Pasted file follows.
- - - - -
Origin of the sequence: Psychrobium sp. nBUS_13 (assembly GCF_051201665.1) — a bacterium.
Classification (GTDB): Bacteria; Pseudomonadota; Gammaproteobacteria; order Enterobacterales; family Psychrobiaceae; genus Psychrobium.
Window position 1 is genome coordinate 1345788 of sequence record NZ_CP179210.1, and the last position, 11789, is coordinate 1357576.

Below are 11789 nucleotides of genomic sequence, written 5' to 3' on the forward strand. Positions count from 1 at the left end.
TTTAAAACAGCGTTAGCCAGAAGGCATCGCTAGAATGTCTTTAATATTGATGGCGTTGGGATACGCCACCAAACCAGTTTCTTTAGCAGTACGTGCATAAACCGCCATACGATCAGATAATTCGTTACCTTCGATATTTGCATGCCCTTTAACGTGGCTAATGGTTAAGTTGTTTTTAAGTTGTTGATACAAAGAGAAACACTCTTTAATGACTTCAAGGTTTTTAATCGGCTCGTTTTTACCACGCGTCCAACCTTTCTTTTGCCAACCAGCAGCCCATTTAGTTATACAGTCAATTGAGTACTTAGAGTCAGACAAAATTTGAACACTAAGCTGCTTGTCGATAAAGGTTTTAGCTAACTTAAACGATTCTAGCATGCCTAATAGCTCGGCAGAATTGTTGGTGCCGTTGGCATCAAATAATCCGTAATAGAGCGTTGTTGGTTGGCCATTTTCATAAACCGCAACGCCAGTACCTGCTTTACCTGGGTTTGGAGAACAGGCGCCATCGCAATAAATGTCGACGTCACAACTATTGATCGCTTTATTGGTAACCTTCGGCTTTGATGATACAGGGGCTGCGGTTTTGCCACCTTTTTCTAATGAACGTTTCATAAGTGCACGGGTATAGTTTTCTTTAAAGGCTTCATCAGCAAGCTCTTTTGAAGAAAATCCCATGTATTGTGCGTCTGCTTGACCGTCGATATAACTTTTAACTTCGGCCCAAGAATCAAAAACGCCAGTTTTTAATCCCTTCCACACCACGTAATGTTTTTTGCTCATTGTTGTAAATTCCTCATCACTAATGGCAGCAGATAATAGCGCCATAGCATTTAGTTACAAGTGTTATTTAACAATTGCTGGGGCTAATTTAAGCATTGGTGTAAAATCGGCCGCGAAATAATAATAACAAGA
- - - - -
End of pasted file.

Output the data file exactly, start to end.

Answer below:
Origin of the sequence: Psychrobium sp. nBUS_13 (assembly GCF_051201665.1) — a bacterium.
Classification (GTDB): Bacteria; Pseudomonadota; Gammaproteobacteria; order Enterobacterales; family Psychrobiaceae; genus Psychrobium.
Window position 1 is genome coordinate 1345788 of sequence record NZ_CP179210.1, and the last position, 11789, is coordinate 1357576.

Below are 11789 nucleotides of genomic sequence, written 5' to 3' on the forward strand. Positions count from 1 at the left end.
TTTAAAACAGCGTTAGCCAGAAGGCATCGCTAGAATGTCTTTAATATTGATGGCGTTGGGATACGCCACCAAACCAGTTTCTTTAGCAGTACGTGCATAAACCGCCATACGATCAGATAATTCGTTACCTTCGATATTTGCATGCCCTTTAACGTGGCTAATGGTTAAGTTGTTTTTAAGTTGTTGATACAAAGAGAAACACTCTTTAATGACTTCAAGGTTTTTAATCGGCTCGTTTTTACCACGCGTCCAACCTTTCTTTTGCCAACCAGCAGCCCATTTAGTTATACAGTCAATTGAGTACTTAGAGTCAGACAAAATTTGAACACTAAGCTGCTTGTCGATAAAGGTTTTAGCTAACTTAAACGATTCTAGCATGCCTAATAGCTCGGCAGAATTGTTGGTGCCGTTGGCATCAAATAATCCGTAATAGAGCGTTGTTGGTTGGCCATTTTCATAAACCGCAACGCCAGTACCTGCTTTACCTGGGTTTGGAGAACAGGCGCCATCGCAATAAATGTCGACGTCACAACTATTGATCGCTTTATTGGTAACCTTCGGCTTTGATGATACAGGGGCTGCGGTTTTGCCACCTTTTTCTAATGAACGTTTCATAAGTGCACGGGTATAGTTTTCTTTAAAGGCTTCATCAGCAAGCTCTTTTGAAGAAAATCCCATGTATTGTGCGTCTGCTTGACCGTCGATATAACTTTTAACTTCGGCCCAAGAATCAAAAACGCCAGTTTTTAATCCCTTCCACACCACGTAATGTTTTTTGCTCATTGTTGTAAATTCCTCATCACTAATGGCAGCAGATAATAGCGCCATAGCATTTAGTTACAAGTGTTATTTAACAATTGCTGGGGCTAATTTAAGCATTGGTGTAAAATCGGCCGCGAAATAATAATAACAAGA